About

3Dawn Demps, mother, crusader, organizer, speaker, artist and life student, is a Flint native that has been involved with community advocacy since 12 years old. Following in her mother’s footsteps, she started out in summer outreach programs and soon developed her own youth initiative called “Eyes on the Prize” that uses the fine arts to reach out to resource denied young people in urban communities to help them reach their full potential academically, emotionally, and creatively. She utilizes her own lived experiences to understand how youth can feel disconnected from their elders and the community and to conceptualize the devices needed to keep them anchored to success.

8 years after dropping out of high school and the subsequent birth of her first child, Dawn entered a community college and continued on to complete her studies at the University of Michigan-Flint as a double major in Africana Studies and Social Sciences with a concentration in sociology with honors. Noting the profound effect education has had on her life, she started a student organization on the University campus, The Shariki Group, dedicated to serving as a bridge between academia and the citizens of Flint.

Dawn formerly served as the Director of Youth, Education and Community Projects for the Urban League of Flint and served nearly 400 youth every year through various initiatives. Some of her most recent endeavors have included collaborations with nationally renowned scholars and innovators such as: Educational sociologist, Dr. Pedro Noguera, environmental justice crusader, Majora Carter, Dr. Tyrone Howard, UCLA educator and author and non-violence advocate and Hip-Hop legend KRS-One.

She was most recently the Executive Director of the Urban Center for Post-Secondary Access and Success (UPASS) and the Beecher Scholarship Incentive Program which helped students successfully navigate high school and tackle postsecondary challenges and opportunities.

Some of her past awards and honors have included: The 2006 Myron and Margaret Winegarden Scholar, 2007 University of Michigan-Ann Arbor Center for the Education of Women Margaret Dow Towsley Scholar, 2007 Juan E. Mestas Scholar for Academic Excellence, 2008 Michigan Campus Compact Heart and Soul Award Recipient and a 2008 Dr. Charlie Nelms Community Contribution Award Nominee. She was the Louis Stokes Fellow at Case Western Reserve University in Cleveland, Ohio, and attended Marygrove College for a Masters in Social Justice. Her work focused on Educational Equity and Access for Disenfranchised Youth. She is currently a PhD student of Education Policy and Evaluation at the Mary Lou Fulton Teacher’s College of Arizona State University where she is studying the history of student exclusionary policies and practices against minoritized populations and the resulting community responses.

Dawn believes the difficulties that presently face oppressed With EOTP Studentscommunities are more complex than the band-aid policies of current and past leadership. “We need to fully understand how issues of agency, race, gender, and class intertwine underneath a tarp of economic and governmental policies that effectually promote or prohibit the life chances of all groups to succeed.”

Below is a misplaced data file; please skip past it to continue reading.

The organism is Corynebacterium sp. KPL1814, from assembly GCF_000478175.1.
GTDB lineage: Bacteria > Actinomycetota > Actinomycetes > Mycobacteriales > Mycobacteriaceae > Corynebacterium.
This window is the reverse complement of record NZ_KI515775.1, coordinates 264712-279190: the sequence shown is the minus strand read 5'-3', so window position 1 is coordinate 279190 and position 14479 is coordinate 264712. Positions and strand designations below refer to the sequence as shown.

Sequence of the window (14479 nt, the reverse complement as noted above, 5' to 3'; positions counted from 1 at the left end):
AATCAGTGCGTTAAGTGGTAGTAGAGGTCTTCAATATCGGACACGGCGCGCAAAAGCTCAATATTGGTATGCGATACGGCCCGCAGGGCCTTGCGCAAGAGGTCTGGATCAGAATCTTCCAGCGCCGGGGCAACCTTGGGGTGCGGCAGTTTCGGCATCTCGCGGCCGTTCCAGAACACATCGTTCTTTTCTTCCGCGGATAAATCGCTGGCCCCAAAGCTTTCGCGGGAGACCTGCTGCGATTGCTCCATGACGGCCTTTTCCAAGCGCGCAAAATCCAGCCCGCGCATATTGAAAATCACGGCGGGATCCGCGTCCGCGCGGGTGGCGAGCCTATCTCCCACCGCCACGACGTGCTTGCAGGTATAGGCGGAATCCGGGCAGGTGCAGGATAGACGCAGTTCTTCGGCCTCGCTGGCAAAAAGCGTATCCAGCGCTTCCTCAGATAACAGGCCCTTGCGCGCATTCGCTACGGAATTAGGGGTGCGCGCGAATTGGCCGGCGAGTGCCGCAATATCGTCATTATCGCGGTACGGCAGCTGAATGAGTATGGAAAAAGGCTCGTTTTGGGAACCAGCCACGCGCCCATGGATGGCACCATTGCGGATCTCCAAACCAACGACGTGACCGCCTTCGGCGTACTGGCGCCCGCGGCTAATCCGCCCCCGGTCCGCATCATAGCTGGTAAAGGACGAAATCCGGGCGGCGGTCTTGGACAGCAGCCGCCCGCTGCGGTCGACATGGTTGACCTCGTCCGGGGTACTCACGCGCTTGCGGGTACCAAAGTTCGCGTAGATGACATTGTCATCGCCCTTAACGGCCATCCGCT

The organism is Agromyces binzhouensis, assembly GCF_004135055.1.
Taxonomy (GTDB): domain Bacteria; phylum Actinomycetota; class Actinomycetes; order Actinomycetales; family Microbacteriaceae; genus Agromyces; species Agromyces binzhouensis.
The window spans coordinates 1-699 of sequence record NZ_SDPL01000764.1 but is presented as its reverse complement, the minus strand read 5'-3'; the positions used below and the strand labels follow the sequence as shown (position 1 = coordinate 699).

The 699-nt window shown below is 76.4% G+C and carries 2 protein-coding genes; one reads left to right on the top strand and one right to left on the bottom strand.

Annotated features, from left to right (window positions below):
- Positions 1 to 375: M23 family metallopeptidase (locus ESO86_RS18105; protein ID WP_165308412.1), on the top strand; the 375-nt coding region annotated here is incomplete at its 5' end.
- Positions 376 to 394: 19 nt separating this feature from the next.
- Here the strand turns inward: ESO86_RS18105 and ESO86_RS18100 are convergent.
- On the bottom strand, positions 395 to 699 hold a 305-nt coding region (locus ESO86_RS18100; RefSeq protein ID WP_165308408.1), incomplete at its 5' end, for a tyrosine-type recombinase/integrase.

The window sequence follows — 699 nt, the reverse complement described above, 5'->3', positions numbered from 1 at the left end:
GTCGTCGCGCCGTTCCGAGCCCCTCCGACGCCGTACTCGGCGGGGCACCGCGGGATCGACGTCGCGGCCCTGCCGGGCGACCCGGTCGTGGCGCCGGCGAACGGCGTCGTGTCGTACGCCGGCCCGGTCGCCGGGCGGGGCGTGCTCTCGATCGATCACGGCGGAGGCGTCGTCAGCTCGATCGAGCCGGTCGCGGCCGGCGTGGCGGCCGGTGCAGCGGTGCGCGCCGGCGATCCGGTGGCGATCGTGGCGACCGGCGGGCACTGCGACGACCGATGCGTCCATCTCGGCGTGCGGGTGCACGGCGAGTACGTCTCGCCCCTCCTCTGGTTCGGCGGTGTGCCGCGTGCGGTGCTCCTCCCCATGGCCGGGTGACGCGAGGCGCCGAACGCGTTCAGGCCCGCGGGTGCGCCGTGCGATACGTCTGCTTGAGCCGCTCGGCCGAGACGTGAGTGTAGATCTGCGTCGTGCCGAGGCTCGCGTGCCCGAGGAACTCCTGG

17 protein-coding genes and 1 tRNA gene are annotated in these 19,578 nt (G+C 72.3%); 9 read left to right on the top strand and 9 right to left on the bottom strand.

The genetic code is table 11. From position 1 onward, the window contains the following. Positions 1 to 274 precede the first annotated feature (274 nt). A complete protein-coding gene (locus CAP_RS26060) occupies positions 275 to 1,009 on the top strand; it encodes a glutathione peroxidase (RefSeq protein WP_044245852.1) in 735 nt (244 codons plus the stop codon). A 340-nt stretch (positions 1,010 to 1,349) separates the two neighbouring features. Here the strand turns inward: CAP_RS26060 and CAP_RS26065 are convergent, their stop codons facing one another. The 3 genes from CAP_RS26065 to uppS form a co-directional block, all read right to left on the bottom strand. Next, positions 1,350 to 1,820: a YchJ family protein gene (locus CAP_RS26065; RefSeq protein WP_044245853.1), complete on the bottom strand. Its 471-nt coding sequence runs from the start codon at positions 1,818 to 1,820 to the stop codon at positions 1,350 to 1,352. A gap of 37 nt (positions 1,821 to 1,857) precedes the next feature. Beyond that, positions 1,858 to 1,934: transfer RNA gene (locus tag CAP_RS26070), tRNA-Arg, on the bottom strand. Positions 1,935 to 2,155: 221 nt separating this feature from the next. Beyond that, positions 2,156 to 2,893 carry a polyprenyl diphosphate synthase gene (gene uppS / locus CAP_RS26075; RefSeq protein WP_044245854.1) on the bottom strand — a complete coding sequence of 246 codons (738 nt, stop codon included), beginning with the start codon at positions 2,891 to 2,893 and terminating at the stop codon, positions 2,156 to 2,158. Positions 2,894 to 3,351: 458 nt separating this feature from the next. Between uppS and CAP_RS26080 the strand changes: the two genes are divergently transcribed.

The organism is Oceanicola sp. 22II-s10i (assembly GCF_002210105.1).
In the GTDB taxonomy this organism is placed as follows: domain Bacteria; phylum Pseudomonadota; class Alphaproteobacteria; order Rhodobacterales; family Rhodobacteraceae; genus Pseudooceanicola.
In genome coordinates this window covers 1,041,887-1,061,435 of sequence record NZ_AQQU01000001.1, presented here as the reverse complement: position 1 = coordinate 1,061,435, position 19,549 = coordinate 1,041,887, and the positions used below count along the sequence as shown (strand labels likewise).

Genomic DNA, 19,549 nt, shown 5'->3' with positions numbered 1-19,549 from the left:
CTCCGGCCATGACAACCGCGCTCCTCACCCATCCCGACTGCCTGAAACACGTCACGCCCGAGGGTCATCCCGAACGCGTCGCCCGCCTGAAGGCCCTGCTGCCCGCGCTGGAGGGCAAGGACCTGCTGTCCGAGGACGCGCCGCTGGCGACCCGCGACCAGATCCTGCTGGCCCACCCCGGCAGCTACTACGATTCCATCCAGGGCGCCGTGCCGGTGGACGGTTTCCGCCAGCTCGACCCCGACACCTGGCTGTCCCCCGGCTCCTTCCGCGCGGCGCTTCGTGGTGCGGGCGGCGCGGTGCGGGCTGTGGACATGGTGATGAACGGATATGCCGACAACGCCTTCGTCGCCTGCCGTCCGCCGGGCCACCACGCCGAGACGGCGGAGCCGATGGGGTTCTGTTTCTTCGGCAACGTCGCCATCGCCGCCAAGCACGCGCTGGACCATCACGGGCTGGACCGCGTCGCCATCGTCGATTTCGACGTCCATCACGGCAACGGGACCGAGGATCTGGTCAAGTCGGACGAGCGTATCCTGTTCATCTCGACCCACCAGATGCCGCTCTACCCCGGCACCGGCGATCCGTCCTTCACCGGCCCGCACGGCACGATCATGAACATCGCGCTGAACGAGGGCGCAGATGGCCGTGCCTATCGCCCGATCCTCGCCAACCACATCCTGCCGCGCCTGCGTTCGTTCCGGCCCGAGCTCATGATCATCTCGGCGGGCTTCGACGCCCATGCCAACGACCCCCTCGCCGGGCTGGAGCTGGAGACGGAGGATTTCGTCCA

2 thoughts on “About”

  1. Hi Dawn. Bill Vohwinkle. We met at the Shoptalk panel discussion at UM-Flint. If you remember, I gave you a copy of a paper I wrote in support of Ban-the-Box legislation in Michigan (HB 4208). As I said at the time, Ban-the-Box is a small step in the right direction with regard to criminal justice system reform. It seems to me that with Gov. Snyder proposing his own version of reform that he’s calling “smart justice,” the time is right for a discussion of Ban-the-Box in Michigan. Unfortunately, much of his focus is on reducing numbers and subsequently, costs. From what I can see, there is little in his “smart justice” proposals that are motivated by humanitarian concerns. As it stands now, merely releasing people from prison is setting them up for failure. Without removing the barriers ex-offenders face to successfully re-entering society, efforts such as Snyder’s will do little to reduce crime or make neighborhoods safer – an injustice to all, including the ex-offender.

    During the Shoptalk discussion, you spoke at length about the school-to-prison pipeline and the fact that research shows minority students are disciplined more often and more severely than white students, which of course bolsters the negative self-image, frustration and despair that perpetuates the aforementioned phenomena. Certainly the issues affecting the school-to-prison pipeline are multi-faceted and complex, but barriers to employment for ex-offenders are a part of that problem, all be it a small part. As I said, Ban-the-Box is a small step in the right direction.

    You asked me when I introduced myself at the Shoptalk program who I was affiliated with? The answer is, no one. That is partly because I don’t know who to be affiliated with, and partly because being a graduate student I don’t have the time to more actively pursue promoting HB 4208. I decided that I could find the time to try to publicize the idea in the hopes that others might choose make it law in Michigan. I also decided that Ban-the-Box was very doable. A simple yet significant solution that offers me valuable experience as an advocate. Those are my motives, which I realize is the question behind asking who I am affiliated with.

    I would enjoy discussing this with you further. In either case, Thanks for your time.
    Bill Vohwinkle

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